Gene Roddenberry Used Star Trek’s Khan To Send A Hidden Message

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Another article in StarTrek.com noted that Khan’s name be changed from Sibahl Khan Noonien like Roddenberry wanted to Govin Bahadur Singh; it seems the show’s research firm, the DeForest Research Company, found their name to be more in line with Sikh traditions. Roddenberry, however, insisted on “Noonien” being part of the name, and he got his way. If one can find the earliest novelizations of “Star Trek,” one will see that the “Space Seed” book still named the character Sibahl Khan Noonien. The character’s final name, “Khan Noonien Singh,” was a marriage between the old name and the suggested name.

A 2013 Gizmodo article repeated an oft-repeated story known to deep-cut  Trekkies out that “Noonien” was taken from a real person name Noonien Wang.

Noonien Wang was, by Gizmodo’s description, a friend of Roddenberry’s that he met in the 1940s while in China. During World War II, Roddenberry (as described in David Alexander’s biography “Star Trek Creator”) served as a pilot for the Air Force’s 394th Bomb Squadron. Roddenberry enlisted in 1941 and stopped flying international missions in 1943 after he crashed a plane. Where he met Noonien Wang is unknown, but the two had become friends at some point during this period. Roddenberry and Wang, however, lost contact after the war, and Roddenberry still wanted to reconnect by the 1960s.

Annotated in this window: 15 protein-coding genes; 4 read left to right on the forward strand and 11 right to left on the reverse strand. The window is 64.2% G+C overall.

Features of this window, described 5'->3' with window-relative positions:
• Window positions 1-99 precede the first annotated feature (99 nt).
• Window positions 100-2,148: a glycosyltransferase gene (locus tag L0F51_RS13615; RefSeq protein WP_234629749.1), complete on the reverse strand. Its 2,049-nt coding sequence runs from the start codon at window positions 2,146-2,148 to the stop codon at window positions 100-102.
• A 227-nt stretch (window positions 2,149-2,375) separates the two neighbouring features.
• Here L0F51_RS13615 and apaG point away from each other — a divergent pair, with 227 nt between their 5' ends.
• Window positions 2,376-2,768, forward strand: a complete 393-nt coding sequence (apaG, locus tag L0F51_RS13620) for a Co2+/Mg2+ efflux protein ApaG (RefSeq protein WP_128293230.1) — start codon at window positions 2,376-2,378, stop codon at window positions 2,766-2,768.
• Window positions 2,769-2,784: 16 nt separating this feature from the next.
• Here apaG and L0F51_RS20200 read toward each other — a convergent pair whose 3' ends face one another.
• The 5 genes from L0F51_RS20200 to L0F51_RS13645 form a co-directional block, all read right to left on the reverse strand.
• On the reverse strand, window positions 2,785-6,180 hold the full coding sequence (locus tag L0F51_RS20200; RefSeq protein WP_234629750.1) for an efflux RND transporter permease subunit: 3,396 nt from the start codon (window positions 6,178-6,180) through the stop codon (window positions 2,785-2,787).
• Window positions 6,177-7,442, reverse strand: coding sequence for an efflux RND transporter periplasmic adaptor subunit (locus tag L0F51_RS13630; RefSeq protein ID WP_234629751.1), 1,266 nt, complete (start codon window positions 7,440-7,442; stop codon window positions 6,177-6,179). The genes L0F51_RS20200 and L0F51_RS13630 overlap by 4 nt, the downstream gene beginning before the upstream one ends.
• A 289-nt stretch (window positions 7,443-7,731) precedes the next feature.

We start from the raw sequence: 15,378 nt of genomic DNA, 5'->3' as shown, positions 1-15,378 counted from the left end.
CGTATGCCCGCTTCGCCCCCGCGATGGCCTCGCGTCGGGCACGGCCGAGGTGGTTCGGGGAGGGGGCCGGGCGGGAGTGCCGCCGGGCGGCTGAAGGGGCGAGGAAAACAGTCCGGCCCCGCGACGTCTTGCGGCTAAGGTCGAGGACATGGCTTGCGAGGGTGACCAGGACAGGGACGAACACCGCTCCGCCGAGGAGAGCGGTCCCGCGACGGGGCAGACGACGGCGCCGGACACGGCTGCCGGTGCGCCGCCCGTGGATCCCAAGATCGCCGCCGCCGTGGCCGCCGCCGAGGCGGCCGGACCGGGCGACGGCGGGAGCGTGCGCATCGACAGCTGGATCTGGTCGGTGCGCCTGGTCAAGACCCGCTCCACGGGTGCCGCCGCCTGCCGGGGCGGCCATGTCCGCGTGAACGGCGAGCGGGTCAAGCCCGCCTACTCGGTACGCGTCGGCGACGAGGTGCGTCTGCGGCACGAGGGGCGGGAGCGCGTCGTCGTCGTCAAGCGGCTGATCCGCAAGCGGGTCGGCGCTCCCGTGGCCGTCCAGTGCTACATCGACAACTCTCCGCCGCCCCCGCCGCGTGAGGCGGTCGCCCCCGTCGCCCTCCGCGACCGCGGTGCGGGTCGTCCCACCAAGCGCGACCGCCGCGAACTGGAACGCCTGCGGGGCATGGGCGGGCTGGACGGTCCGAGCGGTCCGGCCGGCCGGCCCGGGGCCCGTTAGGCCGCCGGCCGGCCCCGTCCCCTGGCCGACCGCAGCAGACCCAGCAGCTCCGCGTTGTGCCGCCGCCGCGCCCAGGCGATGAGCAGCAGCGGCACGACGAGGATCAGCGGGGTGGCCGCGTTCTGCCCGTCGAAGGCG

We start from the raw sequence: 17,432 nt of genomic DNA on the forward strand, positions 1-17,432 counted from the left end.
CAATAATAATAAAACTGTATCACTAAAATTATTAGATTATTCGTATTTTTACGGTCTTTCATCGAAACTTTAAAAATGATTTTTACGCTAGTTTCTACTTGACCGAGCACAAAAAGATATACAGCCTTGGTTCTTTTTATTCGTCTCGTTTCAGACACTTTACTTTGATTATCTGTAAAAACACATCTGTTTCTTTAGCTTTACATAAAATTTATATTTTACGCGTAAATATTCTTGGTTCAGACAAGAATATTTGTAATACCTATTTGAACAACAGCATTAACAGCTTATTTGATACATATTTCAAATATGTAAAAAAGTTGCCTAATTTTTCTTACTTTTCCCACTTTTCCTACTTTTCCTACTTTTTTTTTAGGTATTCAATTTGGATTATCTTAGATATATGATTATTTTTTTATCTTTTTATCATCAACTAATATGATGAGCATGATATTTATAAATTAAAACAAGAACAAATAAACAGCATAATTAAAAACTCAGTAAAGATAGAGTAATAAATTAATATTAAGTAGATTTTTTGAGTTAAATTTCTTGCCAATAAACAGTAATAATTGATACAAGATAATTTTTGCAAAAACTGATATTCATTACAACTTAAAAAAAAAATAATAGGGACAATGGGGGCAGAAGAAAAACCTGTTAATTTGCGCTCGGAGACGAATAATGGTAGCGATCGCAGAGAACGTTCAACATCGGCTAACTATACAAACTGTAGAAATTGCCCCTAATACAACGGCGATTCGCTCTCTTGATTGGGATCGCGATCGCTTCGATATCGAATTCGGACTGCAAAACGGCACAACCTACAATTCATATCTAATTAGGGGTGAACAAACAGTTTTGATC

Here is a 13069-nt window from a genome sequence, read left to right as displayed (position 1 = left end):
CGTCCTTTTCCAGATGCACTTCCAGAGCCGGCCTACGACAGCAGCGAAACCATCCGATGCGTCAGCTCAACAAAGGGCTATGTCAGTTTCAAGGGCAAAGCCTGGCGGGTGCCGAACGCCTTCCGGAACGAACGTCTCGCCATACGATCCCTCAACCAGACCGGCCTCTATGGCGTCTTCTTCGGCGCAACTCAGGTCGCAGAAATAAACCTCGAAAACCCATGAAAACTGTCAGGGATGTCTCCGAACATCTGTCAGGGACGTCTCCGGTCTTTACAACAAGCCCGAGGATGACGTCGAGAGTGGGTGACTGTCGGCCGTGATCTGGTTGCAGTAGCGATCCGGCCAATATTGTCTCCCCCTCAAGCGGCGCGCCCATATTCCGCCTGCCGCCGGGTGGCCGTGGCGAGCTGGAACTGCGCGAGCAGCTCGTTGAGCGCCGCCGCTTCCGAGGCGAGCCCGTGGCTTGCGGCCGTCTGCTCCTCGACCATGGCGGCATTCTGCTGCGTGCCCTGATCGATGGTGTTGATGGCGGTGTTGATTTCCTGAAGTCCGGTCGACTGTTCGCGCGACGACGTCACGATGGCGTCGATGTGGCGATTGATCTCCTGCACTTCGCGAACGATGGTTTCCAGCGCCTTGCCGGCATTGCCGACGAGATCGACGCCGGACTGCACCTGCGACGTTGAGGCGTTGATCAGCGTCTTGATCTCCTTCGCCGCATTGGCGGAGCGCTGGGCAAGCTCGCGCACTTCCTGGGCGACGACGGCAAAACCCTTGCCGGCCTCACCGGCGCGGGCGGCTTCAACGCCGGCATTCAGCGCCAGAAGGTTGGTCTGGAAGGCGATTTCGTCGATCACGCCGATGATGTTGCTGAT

He changed the name of his villain character to “Noonien” hoping that when “Space Seed” aired in China, his old friend would put together that the series was created by Roddenberry, and that “Khan Noonien Singh” was a signal to get his friend to contact him. Evidently — long before social media or exhaustively comprehensive phone books — getting personal information was difficult, and this was the best way Roddenberry could think of to contact Noonien Wang.

Evidently, it didn’t work.

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